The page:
BLUMBERG: But it actually didn't work that way. What the airlines - the airlines would tell the regulators, hey, listen. We can't make a profit at these prices that you're setting for us. So the regulators would then let the airlines raise their prices. And then if some other airline tried to charge prices that were lower than what the government set, the other airlines would take them to court and make them raise their rates.

So what does that have to do with the situation today? Well, think about it. There's all these airlines. They can't compete on price, but they still needed to attract customers. So what do they do?

BORENSTEIN: They tended to compete by increasing service, both the number of flights that were available and some of the onboard service. They're increasing the size of the seats and the other amenities. And all of that drove up costs.

KENNEY: Airlines had more planes than they needed, more people on staff than they probably needed. But it didn't matter because they could charge what they needed to for a ticket, and they were safe for competition. They knew no one was going to undercut them on prices.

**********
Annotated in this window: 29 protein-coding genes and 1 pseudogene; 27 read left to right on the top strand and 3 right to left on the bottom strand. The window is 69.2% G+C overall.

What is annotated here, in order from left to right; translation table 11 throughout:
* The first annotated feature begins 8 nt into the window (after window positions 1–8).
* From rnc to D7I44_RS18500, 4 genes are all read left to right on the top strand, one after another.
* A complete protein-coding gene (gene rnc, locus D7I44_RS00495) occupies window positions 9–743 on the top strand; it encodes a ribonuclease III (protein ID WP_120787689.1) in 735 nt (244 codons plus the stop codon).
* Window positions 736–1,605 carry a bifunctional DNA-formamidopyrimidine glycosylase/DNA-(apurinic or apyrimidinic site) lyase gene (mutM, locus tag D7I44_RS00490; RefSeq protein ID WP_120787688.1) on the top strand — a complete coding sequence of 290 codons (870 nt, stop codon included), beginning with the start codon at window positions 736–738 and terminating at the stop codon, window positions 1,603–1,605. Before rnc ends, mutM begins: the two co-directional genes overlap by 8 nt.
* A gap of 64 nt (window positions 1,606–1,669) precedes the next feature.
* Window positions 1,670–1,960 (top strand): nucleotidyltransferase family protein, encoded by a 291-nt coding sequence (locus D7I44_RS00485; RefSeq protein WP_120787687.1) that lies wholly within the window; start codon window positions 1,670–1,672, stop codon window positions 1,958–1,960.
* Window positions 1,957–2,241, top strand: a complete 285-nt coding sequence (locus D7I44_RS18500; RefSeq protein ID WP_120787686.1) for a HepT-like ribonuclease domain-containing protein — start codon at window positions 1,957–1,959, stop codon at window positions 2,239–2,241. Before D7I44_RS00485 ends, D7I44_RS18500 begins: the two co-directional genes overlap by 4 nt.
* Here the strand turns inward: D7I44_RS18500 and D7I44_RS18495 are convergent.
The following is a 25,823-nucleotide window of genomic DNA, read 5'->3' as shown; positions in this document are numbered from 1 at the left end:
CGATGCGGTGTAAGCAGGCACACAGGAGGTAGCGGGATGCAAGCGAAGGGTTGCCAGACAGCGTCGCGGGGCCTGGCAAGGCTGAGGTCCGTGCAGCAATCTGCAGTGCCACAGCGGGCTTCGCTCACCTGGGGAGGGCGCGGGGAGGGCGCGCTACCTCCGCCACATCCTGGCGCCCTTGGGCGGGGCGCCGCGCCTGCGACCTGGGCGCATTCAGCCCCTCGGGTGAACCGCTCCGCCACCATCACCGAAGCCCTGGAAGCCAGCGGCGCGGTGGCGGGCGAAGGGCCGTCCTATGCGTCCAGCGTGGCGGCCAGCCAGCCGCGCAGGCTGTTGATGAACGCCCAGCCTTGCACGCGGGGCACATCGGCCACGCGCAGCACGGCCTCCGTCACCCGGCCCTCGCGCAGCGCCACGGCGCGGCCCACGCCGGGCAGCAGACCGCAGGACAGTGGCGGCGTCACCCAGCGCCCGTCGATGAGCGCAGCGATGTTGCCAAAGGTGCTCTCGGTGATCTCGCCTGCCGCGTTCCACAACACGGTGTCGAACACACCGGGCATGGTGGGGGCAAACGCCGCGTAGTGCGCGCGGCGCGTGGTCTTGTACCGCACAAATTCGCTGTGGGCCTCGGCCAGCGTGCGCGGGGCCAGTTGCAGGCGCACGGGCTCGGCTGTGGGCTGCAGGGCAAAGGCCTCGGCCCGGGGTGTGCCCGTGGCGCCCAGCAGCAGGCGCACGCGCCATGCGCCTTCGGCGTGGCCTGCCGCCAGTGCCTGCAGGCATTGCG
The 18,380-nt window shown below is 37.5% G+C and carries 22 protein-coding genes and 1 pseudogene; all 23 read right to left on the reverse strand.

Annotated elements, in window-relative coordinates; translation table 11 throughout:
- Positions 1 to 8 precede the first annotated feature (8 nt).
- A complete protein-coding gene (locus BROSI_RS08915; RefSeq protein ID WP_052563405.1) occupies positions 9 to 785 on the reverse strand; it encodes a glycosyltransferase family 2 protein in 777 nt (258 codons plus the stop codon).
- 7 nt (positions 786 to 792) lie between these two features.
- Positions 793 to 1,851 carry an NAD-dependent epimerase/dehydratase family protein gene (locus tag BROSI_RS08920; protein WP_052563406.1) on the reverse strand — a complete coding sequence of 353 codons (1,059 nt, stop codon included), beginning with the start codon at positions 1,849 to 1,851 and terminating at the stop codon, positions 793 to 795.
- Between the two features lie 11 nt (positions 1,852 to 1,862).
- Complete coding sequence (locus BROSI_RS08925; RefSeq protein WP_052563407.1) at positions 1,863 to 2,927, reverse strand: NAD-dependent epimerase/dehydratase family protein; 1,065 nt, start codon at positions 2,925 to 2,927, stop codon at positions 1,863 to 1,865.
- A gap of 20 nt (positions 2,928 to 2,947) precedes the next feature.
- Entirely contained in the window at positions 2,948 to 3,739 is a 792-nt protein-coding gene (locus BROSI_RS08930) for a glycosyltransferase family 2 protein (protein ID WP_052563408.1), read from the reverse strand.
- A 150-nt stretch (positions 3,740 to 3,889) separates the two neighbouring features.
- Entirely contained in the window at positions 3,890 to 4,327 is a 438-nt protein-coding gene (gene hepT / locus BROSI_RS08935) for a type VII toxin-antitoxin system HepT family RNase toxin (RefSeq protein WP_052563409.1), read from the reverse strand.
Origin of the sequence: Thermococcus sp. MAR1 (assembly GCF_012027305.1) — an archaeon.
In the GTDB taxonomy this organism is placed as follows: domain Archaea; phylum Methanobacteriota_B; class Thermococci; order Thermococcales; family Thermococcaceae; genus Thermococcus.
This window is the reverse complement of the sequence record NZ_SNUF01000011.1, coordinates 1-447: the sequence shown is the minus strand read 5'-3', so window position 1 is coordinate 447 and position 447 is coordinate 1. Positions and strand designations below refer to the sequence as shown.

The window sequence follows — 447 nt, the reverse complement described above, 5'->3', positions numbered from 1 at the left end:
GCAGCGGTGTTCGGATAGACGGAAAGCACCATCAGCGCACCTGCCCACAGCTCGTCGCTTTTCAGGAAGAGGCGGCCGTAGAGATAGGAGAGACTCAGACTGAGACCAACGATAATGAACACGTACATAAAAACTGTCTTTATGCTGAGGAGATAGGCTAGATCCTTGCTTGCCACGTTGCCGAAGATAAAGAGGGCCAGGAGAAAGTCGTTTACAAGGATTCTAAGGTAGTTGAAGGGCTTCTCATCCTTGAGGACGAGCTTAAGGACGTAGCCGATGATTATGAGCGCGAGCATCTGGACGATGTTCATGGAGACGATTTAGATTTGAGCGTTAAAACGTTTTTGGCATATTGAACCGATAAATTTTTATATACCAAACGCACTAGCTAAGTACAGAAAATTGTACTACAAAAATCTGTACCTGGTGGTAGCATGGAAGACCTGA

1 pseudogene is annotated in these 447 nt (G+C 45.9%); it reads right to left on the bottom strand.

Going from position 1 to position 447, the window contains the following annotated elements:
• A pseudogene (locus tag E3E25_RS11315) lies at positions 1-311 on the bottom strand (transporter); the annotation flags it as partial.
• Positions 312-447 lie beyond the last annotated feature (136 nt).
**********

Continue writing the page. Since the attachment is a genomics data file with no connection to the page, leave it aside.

BLUMBERG: But at the end of the '70s, the Carter administration deregulated the airline industry. And a bunch of new airlines sprang up that could charge whatever they wanted. Bob Crandall was the CEO of American back then, and he remembers what that was like.

CRANDALL: Fact of the matter is that the public buys airline seats based on price. So if an airline, somebody decides to start a new airline and they come into the business and decide that they're only going to charge $29 for a seat, then I don't have any choice. I have to charge $29 for my seats, too.

BLUMBERG: Even if you're not making a profit on that $29?

CRANDALL: Even if the seat cost me a hundred dollars, I still have to charge 29.

BLUMBERG: This sounds like the voice of bitter experience. Did this happen to you?